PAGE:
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Highly Flexible Final Production Stages: A New Approach for Assembly in the Variant-Rich Series Production

[+] Author Affiliations
Hans-Peter Wiendahl, Volker Grosse-Heitmeyer

University of Hannover, Hannover, Germany

Paper No. IMECE2003-42518, pp. 427-432; 6 pages
  • ASME 2003 International Mechanical Engineering Congress and Exposition
  • Manufacturing
  • Washington, DC, USA, November 15–21, 2003
  • Conference Sponsors: Manufacturing Engineering Division
  • ISBN: 0-7918-3720-3 | eISBN: 0-7918-4663-6, 0-7918-4664-4, 0-7918-4665-2
  • Copyright © 2003 by ASME


The rapid manufacture of a great range of variant products is gaining importance in global competition. Customers are increasingly demanding products which are matched to their specific requirements. The production of these customized variants gives a competitive advantage, but also leads to higher production costs. Almost every step in the process of making a product is capable of generating variants. A key element in variant management is to make the variants as late as possible in order to exploit economies of scale in the earliest stages of production and to minimize the complexity of production [9], [6]. The technique of the highly flexible final production stage consists in achieving a late emergence of variants by integrating the variant-specific manufacturing processes into the assembly stage. This means abandoning the conventional distinction between manufacture and assembly in favour of a division into a preliminary, variant-neutral production stage and a final production stage where the variants take shape. The final production stage includes all the processes that yield variants. The complete manufacture of variant-neutral parts and subassemblies takes place in the preliminary production stage, as does the prefabrication of those parts and sub-assemblies which are to undergo final manufacture as variants in the final production stage. The result is a procedure capable of producing a broad spectrum of variants economically and with minimal throughput times. This paper describes the philosophy of this new approach and concludes with a practical case study.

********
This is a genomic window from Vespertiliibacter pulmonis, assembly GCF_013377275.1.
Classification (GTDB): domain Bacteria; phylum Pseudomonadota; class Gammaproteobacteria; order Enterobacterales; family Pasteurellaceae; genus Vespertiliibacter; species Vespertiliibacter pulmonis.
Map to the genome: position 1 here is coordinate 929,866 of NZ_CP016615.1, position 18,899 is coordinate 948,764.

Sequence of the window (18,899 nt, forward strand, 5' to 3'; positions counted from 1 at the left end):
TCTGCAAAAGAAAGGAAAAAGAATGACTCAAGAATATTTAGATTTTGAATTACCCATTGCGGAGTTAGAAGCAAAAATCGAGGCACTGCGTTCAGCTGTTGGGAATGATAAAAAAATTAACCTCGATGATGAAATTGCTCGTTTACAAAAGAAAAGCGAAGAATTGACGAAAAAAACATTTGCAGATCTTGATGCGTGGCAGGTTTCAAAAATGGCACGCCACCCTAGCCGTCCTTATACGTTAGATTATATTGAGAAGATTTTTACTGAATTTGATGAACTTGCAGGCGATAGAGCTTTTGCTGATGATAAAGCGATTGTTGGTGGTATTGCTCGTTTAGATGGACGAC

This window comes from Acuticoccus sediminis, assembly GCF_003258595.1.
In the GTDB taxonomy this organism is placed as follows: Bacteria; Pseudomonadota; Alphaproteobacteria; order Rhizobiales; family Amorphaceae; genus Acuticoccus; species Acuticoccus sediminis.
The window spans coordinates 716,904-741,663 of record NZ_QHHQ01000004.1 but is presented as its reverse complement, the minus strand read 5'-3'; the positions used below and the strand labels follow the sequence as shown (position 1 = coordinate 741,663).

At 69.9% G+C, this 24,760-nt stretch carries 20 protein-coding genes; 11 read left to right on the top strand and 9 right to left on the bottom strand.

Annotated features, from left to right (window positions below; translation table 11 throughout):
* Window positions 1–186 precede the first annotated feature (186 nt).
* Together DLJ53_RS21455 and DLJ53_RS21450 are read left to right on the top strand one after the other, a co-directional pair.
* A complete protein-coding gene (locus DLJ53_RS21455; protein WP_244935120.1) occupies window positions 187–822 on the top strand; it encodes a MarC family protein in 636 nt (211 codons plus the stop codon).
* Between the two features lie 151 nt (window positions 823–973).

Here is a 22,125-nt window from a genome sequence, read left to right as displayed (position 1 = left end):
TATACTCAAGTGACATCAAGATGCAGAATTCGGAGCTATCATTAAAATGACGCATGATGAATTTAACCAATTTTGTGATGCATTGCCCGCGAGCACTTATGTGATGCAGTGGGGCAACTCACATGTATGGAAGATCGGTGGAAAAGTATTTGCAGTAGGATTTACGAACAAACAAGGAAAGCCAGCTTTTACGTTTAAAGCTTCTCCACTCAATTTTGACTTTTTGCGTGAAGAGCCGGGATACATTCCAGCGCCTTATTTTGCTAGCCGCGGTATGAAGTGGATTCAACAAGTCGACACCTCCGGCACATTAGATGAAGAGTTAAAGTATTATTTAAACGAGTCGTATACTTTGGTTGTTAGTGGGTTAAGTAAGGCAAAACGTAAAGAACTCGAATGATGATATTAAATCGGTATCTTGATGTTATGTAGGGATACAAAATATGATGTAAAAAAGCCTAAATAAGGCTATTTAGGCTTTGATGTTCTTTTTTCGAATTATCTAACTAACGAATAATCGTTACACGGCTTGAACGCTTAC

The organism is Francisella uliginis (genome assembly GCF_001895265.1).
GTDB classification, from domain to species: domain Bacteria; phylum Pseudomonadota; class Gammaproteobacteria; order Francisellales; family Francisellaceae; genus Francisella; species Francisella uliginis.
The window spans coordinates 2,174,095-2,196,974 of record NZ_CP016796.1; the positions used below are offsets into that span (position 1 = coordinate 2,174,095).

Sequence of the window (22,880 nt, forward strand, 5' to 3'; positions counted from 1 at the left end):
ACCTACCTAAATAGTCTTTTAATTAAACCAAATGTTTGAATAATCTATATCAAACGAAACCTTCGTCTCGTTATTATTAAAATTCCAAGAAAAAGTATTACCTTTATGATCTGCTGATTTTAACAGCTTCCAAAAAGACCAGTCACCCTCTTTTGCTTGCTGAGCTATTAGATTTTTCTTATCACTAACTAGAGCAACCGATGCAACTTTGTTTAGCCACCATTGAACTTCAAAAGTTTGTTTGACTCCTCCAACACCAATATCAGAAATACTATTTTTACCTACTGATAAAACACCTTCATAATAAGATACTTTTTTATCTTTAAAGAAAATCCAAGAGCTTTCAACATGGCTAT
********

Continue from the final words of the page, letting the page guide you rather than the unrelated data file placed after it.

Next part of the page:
Copyright © 2003 by ASME



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